Here in Texoma, the threat of severe weather in springtime is always very real. In fact, it’s possible we could see some this weekend. But, whether or not we’re actually prepared for the worst could mean the difference between life and death.
Lori Wilson was a freshman at MSU during the 1979 tornado, and was already well aware she lived in tornado alley.
“My father grew up in Wichita Falls and he was just one of those that made sure we knew what to do, He also told us, though, ‘Well they always hit North of the Red River we’ll be OK, but just in case here’s what we need to do,'” said Wilson. “That was really about it, just an awareness.”
And Katrina Farmer, Executive Director for the American Red Cross, agreed. Being prepared can make all the difference.
“It’s very important to have a go kit, because you’re going to put in this kit all the things that you’re going to need to survive for for the first few days after a big storm has come through,” said Farmer.
Sturdy shoes, dust masks, water jugs, and cash in smaller bills, are just a few items, Farmer said you may not think about needing in advance.
Another important item is a plastic document bag. In it you’ll put copies of important items like your social security card, proof of ownership of your home, and medications you’re taking,
“You put this in your go bag, and if everything’s gone you’re…you’re five steps ahead on figuring out what you need to replace,” said Farmer.
“My plan for this home is my laundry room,” Wilson said. “It’s an interior room. So that’s one of the things that they learned after the 1979 tornado, if you can go into a room completely interior it’s a little bit safer than a room that has an outside wall. A lot of times the outside walls will be blown away.”
On ‘Terrible Tuesday, Wilson said fortunately the monster tornado passed about a half mile from her family’s home, where they were as ready as they could be in a bathtub with a mattress over their heads, and with their go kit….just in case.
At a minimum, you should have the basic supplies listed below:
Water: one gallon per person, per day (3-day supply for evacuation, 2-week supply for home)
Food: non-perishable, easy-to-prepare items (3-day supply for evacuation, 2-week supply for home)
Flashlight [Available on the Red Cross Store]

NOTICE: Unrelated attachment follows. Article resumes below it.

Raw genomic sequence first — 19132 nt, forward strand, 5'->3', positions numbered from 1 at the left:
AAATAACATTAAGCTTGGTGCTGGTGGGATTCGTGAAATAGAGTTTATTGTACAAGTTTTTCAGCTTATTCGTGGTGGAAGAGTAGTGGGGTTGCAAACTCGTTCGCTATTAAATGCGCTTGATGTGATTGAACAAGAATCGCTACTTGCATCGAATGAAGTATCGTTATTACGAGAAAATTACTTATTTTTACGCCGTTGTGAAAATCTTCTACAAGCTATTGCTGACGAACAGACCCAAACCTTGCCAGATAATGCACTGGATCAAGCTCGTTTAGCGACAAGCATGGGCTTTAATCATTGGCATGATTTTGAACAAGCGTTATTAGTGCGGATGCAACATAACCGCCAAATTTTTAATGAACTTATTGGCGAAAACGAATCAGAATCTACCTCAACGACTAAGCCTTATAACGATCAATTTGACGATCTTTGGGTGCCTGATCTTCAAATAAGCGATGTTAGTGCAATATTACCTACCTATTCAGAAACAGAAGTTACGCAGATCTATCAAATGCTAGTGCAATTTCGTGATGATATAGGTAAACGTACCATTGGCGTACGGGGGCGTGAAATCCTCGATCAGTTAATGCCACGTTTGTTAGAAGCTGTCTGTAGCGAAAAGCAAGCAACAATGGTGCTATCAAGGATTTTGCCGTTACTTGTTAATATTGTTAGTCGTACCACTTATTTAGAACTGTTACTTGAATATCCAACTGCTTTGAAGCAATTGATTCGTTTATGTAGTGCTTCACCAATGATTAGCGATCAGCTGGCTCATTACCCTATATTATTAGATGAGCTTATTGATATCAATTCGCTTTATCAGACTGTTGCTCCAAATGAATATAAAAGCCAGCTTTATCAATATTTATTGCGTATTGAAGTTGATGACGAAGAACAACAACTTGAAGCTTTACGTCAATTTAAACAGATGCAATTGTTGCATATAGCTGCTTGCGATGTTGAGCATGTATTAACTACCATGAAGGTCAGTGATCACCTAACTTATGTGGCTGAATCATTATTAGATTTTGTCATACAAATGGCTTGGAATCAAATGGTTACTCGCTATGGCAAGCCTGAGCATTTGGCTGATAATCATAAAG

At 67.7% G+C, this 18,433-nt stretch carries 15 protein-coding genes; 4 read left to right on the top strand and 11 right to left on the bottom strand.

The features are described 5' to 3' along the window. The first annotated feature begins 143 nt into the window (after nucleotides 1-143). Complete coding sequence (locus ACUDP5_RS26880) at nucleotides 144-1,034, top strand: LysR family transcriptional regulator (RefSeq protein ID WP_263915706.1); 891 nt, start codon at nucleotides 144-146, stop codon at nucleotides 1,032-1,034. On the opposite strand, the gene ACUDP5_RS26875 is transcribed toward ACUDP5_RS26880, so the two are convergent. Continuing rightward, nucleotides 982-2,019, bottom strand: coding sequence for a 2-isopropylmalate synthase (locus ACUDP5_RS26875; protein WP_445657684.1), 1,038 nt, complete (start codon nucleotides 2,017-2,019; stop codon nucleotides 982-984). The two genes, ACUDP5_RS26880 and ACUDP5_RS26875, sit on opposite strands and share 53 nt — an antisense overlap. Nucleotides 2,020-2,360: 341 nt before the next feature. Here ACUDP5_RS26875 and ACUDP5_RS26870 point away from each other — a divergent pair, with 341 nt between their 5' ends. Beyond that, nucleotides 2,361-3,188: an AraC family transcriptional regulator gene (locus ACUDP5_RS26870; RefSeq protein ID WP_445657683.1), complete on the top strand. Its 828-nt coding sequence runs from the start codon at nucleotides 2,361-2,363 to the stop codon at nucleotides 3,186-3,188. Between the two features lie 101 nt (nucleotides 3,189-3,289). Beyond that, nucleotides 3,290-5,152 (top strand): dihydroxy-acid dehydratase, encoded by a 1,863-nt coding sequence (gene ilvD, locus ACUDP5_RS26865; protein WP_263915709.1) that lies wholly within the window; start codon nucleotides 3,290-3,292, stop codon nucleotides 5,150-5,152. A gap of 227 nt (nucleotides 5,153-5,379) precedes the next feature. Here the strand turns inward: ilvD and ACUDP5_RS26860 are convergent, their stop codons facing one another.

Battery-powered or hand-crank radio (NOAA Weather Radio, if possible) [Available on the Red Cross Store]
First aid kit [Available on the Red Cross Store]
Medications (7-day supply) and medical items
Sanitation and personal hygiene items
Copies of personal documents (medication list and pertinent medical information, proof of address, deed/lease to home, passports, birth certificates, insurance policies)
Cell phone with chargers
Family and emergency contact information
Emergency blanket [Available on the Red Cross Store]
Map(s) of the area
Consider the needs of all family members and add supplies to your kit. Suggested items to help meet additional needs are:
Medical supplies (hearing aids with extra batteries, glasses, contact lenses, syringes, etc)
Baby supplies (bottles, formula, baby food, diapers)
Games and activities for children
Pet supplies (collar, leash, ID, food, carrier, bowl)
Extra set of car keys and house keys
Manual can opener
Additional supplies to keep at home or in your survival kit based on the types of disasters common to your area:
N95 or surgical masks
Tools/supplies for securing your home
Extra clothing, hat and sturdy shoes
Household liquid bleach
Blankets or sleeping bags
And you can get many of these items April 22-24 during Texas’ new sales tax holiday. That’s where you can save big on some emergency supplies, including storm shutters, emergency ladders, batteries and flashlights.
Red Cross mobile apps also offers the vital information you need to prepare and respond to emergencies — big and small.
Kids can also prepare for emergencies with the Red Cross Monster Guard game online here.